If your organization provides an educational service in a classroom setting Monday through Friday but not on the week ends make sure that the educational content is the same for patients who require the service on week-ends. The service must always be, even in the classroon setting, based on individual needs and assessment. If asked, why the classroom setting…the appropriate response would be to to educate a larger number simultaneously but each lesson is tailored to individual assessments and needs. patients receive the same content based on identified needs no matter what setting the education takes place in.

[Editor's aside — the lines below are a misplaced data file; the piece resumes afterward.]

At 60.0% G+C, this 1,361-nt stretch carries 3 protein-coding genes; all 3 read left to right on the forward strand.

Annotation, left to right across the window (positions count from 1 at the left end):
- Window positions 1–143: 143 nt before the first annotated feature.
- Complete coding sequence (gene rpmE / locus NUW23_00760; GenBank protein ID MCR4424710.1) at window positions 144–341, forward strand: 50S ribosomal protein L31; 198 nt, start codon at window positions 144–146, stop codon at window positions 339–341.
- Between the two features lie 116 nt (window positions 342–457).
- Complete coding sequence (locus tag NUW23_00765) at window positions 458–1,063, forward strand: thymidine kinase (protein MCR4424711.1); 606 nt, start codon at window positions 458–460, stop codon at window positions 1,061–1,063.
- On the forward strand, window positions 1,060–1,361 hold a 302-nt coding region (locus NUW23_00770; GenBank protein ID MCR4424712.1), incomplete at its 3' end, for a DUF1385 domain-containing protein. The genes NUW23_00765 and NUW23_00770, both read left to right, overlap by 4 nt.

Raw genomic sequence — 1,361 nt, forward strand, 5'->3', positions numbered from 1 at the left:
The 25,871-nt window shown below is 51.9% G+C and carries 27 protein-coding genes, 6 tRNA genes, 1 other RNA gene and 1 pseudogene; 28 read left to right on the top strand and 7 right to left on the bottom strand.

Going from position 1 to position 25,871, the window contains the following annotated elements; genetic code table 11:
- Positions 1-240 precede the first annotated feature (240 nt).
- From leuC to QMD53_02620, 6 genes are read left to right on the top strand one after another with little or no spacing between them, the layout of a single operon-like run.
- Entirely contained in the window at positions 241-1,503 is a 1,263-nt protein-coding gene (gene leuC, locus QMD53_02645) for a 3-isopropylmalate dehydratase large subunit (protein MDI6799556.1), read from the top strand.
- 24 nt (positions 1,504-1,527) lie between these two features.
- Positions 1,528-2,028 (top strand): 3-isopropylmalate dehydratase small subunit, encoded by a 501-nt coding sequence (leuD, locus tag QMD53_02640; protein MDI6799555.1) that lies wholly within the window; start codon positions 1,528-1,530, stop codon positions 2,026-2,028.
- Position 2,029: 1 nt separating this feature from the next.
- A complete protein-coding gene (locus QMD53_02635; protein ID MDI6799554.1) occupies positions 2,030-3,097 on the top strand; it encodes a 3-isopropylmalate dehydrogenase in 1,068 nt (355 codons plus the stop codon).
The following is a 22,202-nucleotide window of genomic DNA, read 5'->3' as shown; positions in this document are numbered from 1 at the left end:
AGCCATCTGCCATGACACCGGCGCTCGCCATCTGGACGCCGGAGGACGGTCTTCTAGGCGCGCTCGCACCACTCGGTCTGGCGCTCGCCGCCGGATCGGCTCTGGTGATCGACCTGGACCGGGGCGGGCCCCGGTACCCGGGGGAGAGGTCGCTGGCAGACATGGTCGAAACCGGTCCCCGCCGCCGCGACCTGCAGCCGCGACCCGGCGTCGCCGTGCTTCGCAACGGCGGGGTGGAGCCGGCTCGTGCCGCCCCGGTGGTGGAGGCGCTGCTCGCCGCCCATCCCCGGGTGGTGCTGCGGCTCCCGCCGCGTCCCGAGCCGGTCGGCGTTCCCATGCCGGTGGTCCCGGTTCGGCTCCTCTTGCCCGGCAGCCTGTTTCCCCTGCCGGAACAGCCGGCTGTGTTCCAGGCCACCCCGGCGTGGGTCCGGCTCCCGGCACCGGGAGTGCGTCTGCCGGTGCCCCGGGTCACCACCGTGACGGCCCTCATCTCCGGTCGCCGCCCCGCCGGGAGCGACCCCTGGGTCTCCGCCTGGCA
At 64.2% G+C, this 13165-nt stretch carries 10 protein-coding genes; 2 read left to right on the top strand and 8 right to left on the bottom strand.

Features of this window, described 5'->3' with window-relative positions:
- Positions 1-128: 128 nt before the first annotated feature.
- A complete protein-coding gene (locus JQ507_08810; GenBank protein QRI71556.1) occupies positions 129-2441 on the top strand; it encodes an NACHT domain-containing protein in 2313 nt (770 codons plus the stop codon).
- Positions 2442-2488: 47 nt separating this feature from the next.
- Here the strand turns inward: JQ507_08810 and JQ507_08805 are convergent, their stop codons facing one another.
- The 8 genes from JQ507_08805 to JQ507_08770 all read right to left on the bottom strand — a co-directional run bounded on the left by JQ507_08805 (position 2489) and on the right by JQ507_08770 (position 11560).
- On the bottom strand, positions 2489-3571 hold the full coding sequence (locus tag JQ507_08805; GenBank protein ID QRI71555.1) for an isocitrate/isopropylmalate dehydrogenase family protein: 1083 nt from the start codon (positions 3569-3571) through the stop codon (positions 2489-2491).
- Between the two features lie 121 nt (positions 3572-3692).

2. We utilize our internal hospital intranet to publish many “happenings” and “hot spots” associated with continued readiness. We have the National Patient safety Goals posted; I write a monthly regulatory newsletter that is posted here; we have a multiple choice regulatory question of the week…staff can answer the question and will get the rationale for the correct answer; we post all tracer results here as well. This allows all units to view areas of good practice as well as areas needing improvement throughout the organization. One unit may excel in an area that can offer ideas to other departments. This information is open access for any and all hosptial employees to review. Managers use this for their monthly staff meeting regulatory awareness information.